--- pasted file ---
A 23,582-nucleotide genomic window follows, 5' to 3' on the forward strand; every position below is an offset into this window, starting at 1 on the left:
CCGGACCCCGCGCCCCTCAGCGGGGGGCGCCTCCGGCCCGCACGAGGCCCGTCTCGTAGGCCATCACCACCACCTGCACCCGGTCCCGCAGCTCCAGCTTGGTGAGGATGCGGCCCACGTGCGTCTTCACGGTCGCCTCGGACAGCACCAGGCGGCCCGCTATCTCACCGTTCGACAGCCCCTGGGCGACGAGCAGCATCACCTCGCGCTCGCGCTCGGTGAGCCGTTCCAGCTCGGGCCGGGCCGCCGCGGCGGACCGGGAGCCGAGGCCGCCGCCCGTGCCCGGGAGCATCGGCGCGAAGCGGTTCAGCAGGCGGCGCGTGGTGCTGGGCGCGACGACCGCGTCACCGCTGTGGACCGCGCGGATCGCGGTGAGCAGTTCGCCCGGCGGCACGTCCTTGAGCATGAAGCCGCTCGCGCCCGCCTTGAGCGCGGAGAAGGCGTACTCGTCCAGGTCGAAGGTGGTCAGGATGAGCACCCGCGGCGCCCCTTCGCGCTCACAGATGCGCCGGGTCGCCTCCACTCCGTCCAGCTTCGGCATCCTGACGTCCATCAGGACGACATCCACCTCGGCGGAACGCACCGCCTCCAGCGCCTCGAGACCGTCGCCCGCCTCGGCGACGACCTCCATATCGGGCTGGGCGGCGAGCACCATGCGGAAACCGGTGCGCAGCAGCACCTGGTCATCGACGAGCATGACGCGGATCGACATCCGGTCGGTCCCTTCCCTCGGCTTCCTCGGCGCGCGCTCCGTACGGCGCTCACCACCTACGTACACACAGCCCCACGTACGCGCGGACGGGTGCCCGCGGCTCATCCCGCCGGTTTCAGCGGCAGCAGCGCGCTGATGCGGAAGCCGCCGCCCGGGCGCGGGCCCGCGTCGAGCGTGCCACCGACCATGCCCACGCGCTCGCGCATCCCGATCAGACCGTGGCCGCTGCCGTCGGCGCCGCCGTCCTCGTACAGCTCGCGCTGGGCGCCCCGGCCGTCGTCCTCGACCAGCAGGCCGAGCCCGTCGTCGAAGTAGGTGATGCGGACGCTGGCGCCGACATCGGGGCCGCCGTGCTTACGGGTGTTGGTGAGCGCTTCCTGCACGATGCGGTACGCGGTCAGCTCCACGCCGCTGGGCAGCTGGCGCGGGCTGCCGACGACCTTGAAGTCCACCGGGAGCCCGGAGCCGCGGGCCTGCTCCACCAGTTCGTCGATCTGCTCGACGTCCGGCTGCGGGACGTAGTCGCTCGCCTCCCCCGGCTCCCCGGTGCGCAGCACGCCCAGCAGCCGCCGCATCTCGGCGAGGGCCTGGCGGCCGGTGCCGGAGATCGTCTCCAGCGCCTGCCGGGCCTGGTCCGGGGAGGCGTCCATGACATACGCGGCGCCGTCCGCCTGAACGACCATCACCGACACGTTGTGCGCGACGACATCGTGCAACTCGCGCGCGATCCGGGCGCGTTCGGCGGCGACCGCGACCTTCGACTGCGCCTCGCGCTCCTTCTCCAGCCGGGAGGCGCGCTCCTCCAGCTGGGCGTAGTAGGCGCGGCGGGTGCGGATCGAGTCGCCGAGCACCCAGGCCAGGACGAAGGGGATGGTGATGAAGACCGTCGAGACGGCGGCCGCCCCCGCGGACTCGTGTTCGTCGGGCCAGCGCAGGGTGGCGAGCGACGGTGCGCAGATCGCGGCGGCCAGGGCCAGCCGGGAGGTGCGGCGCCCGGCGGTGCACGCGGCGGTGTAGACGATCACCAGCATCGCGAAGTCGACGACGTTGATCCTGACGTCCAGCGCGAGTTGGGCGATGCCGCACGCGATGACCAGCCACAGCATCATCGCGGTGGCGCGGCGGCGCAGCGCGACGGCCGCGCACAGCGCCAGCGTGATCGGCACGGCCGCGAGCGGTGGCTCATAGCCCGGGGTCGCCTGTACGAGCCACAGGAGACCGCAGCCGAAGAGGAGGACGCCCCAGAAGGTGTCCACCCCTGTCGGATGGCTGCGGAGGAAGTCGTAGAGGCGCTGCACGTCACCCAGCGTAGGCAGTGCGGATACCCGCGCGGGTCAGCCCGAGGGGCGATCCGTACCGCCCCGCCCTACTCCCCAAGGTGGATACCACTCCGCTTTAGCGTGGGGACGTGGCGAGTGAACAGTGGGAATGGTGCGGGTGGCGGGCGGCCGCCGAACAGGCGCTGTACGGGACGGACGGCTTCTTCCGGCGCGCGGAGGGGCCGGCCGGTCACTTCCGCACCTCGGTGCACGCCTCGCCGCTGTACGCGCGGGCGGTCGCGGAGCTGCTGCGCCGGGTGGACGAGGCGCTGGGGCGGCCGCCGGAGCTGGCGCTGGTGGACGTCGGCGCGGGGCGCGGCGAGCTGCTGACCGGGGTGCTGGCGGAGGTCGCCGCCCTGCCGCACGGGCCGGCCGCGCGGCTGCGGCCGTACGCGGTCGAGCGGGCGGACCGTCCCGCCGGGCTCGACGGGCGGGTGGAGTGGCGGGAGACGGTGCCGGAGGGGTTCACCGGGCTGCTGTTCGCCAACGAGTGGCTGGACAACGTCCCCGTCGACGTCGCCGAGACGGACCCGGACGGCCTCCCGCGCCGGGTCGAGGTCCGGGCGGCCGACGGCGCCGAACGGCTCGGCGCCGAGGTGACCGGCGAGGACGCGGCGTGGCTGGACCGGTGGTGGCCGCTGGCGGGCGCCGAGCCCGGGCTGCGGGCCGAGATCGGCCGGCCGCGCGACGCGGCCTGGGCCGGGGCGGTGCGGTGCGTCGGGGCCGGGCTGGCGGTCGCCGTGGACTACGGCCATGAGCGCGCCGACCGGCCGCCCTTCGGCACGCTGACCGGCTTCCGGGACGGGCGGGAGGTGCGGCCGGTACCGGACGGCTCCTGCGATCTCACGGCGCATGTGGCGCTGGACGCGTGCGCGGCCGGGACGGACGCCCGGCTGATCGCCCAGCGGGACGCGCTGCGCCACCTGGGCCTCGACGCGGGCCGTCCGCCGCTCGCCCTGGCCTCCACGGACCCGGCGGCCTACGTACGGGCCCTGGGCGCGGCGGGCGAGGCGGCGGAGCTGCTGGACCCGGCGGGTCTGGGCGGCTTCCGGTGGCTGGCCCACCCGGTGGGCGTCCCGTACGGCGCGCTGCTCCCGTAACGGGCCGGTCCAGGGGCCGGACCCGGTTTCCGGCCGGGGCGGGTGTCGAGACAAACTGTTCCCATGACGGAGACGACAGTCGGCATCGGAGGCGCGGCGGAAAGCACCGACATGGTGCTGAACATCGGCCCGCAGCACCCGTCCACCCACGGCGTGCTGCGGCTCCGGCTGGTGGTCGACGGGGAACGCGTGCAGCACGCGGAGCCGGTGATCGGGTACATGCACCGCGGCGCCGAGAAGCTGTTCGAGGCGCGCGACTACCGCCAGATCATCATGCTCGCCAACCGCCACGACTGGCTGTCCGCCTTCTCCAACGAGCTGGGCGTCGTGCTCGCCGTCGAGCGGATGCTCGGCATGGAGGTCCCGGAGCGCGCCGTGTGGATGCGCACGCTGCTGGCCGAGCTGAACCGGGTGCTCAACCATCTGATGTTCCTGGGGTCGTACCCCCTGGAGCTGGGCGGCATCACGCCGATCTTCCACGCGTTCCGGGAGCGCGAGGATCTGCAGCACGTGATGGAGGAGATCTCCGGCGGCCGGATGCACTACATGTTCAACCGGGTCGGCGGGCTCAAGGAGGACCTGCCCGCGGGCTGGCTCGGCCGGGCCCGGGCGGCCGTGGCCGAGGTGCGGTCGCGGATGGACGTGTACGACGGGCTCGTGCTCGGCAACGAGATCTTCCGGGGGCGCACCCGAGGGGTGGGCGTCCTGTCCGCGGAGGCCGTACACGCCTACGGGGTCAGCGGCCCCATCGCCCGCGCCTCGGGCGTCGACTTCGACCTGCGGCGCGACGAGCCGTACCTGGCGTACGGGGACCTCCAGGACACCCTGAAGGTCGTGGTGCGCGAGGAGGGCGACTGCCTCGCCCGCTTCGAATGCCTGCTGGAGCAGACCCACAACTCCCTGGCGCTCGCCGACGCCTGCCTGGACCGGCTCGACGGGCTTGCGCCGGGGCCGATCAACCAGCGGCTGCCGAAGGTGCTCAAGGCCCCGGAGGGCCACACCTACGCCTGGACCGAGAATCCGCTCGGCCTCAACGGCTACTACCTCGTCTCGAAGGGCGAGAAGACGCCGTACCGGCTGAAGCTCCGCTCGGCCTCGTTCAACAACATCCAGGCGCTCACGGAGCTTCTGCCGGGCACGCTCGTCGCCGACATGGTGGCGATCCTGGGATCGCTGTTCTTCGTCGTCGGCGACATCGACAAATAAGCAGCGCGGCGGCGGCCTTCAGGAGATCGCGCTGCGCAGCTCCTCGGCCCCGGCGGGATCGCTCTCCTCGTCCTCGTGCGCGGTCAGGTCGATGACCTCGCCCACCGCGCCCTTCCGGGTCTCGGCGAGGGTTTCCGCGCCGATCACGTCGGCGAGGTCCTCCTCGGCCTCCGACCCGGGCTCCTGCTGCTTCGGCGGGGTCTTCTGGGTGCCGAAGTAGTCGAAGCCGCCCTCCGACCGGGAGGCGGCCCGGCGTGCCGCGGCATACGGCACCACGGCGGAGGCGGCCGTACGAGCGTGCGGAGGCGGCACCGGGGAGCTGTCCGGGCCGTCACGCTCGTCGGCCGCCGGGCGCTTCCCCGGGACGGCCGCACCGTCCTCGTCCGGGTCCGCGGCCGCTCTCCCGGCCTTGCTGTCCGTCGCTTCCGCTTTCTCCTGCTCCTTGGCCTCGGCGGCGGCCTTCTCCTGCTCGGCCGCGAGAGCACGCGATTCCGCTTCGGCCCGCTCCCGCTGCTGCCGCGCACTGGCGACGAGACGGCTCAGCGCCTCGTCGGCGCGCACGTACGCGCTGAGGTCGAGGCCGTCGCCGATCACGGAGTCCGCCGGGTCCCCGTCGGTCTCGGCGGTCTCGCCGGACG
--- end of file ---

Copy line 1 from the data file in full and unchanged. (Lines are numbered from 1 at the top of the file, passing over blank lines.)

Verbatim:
A 23,582-nucleotide genomic window follows, 5' to 3' on the forward strand; every position below is an offset into this window, starting at 1 on the left: